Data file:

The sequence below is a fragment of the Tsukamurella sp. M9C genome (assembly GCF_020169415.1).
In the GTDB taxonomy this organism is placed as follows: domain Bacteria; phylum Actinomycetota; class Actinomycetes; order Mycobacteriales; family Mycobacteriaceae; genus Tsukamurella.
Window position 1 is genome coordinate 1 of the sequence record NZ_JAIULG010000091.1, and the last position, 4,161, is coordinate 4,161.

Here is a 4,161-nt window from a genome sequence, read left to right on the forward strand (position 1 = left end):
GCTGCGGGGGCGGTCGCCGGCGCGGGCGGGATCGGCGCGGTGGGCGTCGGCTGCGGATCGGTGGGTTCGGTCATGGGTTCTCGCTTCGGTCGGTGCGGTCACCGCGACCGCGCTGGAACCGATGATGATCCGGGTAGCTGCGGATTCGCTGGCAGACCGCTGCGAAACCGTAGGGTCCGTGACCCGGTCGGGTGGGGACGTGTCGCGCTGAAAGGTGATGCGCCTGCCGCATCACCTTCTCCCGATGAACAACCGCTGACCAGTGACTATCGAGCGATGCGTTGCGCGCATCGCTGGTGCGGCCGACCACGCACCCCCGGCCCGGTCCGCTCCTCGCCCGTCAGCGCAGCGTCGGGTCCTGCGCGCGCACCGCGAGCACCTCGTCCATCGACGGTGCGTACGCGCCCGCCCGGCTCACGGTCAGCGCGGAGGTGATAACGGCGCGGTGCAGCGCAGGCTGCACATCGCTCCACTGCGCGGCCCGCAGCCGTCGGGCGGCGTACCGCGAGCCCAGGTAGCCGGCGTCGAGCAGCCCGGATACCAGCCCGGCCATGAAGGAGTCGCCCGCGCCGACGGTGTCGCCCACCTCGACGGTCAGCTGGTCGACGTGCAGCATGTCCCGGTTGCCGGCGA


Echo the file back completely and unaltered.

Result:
The sequence below is a fragment of the Tsukamurella sp. M9C genome (assembly GCF_020169415.1).
In the GTDB taxonomy this organism is placed as follows: domain Bacteria; phylum Actinomycetota; class Actinomycetes; order Mycobacteriales; family Mycobacteriaceae; genus Tsukamurella.
Window position 1 is genome coordinate 1 of the sequence record NZ_JAIULG010000091.1, and the last position, 4,161, is coordinate 4,161.

Here is a 4,161-nt window from a genome sequence, read left to right on the forward strand (position 1 = left end):
GCTGCGGGGGCGGTCGCCGGCGCGGGCGGGATCGGCGCGGTGGGCGTCGGCTGCGGATCGGTGGGTTCGGTCATGGGTTCTCGCTTCGGTCGGTGCGGTCACCGCGACCGCGCTGGAACCGATGATGATCCGGGTAGCTGCGGATTCGCTGGCAGACCGCTGCGAAACCGTAGGGTCCGTGACCCGGTCGGGTGGGGACGTGTCGCGCTGAAAGGTGATGCGCCTGCCGCATCACCTTCTCCCGATGAACAACCGCTGACCAGTGACTATCGAGCGATGCGTTGCGCGCATCGCTGGTGCGGCCGACCACGCACCCCCGGCCCGGTCCGCTCCTCGCCCGTCAGCGCAGCGTCGGGTCCTGCGCGCGCACCGCGAGCACCTCGTCCATCGACGGTGCGTACGCGCCCGCCCGGCTCACGGTCAGCGCGGAGGTGATAACGGCGCGGTGCAGCGCAGGCTGCACATCGCTCCACTGCGCGGCCCGCAGCCGTCGGGCGGCGTACCGCGAGCCCAGGTAGCCGGCGTCGAGCAGCCCGGATACCAGCCCGGCCATGAAGGAGTCGCCCGCGCCGACGGTGTCGCCCACCTCGACGGTCAGCTGGTCGACGTGCAGCATGTCCCGGTTGCCGGCGA